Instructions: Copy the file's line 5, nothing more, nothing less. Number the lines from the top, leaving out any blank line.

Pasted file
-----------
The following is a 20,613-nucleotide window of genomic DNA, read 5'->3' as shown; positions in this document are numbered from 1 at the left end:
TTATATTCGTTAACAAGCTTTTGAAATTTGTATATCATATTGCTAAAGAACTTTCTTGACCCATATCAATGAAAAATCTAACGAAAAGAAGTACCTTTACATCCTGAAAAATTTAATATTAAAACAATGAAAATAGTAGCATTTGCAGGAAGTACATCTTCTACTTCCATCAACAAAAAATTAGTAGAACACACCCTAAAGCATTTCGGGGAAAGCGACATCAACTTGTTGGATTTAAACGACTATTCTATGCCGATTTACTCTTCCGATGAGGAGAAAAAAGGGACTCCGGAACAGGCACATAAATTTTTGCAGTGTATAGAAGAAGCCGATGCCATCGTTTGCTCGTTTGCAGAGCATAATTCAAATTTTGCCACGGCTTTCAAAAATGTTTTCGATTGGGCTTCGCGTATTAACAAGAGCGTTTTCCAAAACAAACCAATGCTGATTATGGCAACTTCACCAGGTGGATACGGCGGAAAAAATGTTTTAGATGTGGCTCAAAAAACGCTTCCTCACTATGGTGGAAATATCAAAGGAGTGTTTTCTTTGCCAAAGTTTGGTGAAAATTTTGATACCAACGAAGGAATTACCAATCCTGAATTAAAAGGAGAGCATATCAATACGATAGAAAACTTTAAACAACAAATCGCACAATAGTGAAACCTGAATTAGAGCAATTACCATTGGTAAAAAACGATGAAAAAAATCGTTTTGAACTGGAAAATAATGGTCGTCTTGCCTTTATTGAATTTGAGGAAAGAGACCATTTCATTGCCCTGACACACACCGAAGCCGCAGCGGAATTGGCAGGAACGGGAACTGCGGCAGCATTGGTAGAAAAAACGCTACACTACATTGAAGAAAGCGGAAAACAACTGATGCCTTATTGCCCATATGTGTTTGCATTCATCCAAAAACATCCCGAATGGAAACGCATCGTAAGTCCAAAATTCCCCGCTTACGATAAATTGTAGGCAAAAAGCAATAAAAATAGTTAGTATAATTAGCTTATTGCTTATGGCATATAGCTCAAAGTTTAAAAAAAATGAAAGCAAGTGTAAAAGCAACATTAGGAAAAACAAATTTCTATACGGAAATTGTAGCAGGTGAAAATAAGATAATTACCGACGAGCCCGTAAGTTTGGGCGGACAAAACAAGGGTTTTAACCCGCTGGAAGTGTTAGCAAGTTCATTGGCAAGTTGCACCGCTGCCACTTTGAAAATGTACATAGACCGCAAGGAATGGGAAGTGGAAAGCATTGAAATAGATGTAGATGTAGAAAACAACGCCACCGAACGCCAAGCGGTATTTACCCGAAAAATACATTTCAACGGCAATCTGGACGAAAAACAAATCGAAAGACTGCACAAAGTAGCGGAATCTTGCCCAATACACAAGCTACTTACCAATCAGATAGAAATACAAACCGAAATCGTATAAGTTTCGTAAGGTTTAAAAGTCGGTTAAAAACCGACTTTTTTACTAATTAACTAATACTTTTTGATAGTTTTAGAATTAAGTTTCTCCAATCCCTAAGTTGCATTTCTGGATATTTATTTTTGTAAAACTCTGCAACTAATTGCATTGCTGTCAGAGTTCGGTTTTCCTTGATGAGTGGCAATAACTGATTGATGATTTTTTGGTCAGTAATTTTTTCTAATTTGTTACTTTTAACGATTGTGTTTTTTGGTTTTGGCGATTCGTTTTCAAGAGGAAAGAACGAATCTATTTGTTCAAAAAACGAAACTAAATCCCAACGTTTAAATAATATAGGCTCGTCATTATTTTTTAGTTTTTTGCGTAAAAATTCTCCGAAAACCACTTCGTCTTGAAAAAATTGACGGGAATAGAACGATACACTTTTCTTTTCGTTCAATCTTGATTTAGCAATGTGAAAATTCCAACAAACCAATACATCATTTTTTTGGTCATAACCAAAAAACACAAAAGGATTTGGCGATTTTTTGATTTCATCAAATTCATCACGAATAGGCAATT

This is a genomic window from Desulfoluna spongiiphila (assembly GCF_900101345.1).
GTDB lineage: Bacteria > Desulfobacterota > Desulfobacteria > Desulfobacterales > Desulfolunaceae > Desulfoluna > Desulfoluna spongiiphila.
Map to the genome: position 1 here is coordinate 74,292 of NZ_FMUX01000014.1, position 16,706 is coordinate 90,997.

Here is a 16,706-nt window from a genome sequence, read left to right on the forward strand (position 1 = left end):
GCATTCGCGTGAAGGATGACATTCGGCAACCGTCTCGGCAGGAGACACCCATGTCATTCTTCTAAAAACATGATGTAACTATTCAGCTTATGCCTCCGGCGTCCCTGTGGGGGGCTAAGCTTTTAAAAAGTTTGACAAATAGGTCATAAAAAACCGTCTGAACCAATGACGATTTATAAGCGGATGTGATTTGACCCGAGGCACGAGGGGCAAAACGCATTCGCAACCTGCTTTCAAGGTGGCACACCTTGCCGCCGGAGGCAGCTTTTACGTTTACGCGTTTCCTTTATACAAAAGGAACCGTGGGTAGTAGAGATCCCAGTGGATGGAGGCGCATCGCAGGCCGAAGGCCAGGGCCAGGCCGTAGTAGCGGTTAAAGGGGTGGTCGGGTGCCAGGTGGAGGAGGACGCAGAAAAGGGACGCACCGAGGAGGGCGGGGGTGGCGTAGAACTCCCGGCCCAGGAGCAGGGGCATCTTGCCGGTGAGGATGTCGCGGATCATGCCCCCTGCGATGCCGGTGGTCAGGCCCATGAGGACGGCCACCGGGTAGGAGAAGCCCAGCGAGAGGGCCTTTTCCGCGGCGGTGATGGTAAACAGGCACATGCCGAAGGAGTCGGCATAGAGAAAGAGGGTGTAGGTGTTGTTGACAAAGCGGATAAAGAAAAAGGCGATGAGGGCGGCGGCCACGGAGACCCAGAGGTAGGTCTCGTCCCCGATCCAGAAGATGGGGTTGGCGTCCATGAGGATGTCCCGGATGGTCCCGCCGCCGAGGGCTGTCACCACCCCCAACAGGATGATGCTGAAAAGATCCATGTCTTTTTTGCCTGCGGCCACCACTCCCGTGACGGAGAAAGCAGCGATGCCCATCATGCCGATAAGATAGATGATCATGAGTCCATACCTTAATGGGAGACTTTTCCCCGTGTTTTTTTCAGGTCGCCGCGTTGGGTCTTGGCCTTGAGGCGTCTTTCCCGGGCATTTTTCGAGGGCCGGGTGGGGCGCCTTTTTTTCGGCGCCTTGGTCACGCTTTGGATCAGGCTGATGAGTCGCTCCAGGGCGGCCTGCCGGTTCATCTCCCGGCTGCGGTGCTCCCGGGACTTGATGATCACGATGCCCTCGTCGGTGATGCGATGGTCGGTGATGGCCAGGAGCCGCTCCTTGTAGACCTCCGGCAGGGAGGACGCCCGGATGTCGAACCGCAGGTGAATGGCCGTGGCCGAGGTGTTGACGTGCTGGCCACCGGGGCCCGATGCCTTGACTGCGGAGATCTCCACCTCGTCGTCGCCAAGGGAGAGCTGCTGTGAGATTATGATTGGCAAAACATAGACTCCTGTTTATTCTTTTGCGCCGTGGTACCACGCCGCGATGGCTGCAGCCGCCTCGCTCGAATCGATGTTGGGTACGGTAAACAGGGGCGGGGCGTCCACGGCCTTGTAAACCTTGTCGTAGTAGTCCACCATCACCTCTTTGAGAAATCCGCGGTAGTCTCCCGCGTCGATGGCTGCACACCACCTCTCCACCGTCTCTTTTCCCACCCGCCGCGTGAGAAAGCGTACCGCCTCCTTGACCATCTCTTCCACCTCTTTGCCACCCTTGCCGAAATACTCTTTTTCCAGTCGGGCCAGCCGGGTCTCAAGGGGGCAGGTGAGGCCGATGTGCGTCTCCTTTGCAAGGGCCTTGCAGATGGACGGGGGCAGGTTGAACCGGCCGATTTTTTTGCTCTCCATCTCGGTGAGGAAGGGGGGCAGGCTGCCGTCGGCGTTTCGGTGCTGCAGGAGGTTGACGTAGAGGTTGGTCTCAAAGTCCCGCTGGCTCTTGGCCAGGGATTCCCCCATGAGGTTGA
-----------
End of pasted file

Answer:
Map to the genome: position 1 here is coordinate 74,292 of NZ_FMUX01000014.1, position 16,706 is coordinate 90,997.